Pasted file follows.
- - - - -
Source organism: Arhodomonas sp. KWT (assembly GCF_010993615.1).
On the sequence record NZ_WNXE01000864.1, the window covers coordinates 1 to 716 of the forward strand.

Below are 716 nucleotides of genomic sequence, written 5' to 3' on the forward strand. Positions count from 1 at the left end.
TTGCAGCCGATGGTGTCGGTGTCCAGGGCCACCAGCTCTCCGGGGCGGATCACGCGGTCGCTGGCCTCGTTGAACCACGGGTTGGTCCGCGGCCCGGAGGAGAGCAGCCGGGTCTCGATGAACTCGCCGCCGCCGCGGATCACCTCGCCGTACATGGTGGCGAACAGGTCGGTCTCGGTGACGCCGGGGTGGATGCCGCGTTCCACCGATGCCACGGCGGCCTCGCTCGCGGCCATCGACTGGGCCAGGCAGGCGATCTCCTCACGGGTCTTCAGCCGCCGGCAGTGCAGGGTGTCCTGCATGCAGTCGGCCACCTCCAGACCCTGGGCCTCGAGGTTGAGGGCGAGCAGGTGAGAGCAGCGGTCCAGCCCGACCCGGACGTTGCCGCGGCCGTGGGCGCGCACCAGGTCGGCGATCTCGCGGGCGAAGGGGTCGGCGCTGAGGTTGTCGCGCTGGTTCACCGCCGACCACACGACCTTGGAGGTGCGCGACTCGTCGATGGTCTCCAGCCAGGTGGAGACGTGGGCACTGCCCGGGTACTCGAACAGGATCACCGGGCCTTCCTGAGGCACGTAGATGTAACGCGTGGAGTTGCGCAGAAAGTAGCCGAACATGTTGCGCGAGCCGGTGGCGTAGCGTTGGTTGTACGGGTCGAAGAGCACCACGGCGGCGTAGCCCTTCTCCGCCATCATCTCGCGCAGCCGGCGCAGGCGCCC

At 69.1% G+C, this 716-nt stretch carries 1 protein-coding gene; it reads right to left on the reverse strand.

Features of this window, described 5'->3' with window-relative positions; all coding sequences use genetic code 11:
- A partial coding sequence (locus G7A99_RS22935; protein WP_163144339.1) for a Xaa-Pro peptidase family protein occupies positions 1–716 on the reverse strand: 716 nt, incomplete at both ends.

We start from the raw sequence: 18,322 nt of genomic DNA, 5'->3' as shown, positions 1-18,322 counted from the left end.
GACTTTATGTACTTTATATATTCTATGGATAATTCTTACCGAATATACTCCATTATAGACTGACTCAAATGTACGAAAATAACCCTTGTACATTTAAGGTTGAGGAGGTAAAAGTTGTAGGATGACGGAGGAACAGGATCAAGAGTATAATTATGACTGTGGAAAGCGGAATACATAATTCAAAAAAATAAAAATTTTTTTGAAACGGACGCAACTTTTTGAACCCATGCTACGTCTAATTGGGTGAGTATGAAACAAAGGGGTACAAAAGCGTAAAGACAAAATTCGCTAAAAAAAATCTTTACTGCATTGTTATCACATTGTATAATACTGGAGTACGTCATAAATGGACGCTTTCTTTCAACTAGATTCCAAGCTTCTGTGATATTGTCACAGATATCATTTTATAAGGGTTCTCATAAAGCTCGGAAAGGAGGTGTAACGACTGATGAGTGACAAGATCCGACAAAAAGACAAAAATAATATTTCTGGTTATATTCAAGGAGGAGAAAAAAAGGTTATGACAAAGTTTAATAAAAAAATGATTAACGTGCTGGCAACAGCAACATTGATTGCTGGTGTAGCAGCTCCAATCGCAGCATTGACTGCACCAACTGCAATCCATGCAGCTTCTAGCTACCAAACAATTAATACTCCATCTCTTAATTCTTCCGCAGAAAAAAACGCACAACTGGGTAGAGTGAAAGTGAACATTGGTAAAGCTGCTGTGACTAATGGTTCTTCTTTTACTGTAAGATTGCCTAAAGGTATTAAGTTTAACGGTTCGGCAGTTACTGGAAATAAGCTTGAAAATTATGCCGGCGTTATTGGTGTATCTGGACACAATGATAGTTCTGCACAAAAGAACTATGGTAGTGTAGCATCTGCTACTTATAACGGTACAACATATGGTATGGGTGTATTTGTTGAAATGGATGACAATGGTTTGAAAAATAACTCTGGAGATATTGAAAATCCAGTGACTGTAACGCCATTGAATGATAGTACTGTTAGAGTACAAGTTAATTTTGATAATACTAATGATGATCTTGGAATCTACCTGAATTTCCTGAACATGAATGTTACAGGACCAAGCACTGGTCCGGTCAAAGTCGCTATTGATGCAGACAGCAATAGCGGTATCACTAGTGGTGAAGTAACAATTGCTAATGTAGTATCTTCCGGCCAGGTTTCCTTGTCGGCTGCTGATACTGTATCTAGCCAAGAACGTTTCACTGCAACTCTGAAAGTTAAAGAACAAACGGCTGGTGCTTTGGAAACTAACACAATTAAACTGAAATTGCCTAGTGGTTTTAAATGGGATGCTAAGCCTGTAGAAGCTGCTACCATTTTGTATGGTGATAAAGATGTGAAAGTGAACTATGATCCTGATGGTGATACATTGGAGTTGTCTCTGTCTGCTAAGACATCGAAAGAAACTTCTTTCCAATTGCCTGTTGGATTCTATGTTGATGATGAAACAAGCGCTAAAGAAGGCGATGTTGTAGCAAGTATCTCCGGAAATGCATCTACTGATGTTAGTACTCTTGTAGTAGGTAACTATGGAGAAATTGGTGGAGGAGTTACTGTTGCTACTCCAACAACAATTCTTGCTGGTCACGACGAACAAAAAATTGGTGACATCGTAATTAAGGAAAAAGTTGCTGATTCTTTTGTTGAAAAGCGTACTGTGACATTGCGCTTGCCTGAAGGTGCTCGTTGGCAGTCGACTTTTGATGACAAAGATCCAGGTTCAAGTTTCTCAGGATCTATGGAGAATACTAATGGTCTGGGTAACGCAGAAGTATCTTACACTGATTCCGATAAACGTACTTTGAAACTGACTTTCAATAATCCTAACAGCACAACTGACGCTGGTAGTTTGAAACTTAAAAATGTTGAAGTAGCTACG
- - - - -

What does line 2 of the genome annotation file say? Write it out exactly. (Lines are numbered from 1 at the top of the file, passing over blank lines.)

On the sequence record NZ_WNXE01000864.1, the window covers coordinates 1 to 716 of the forward strand.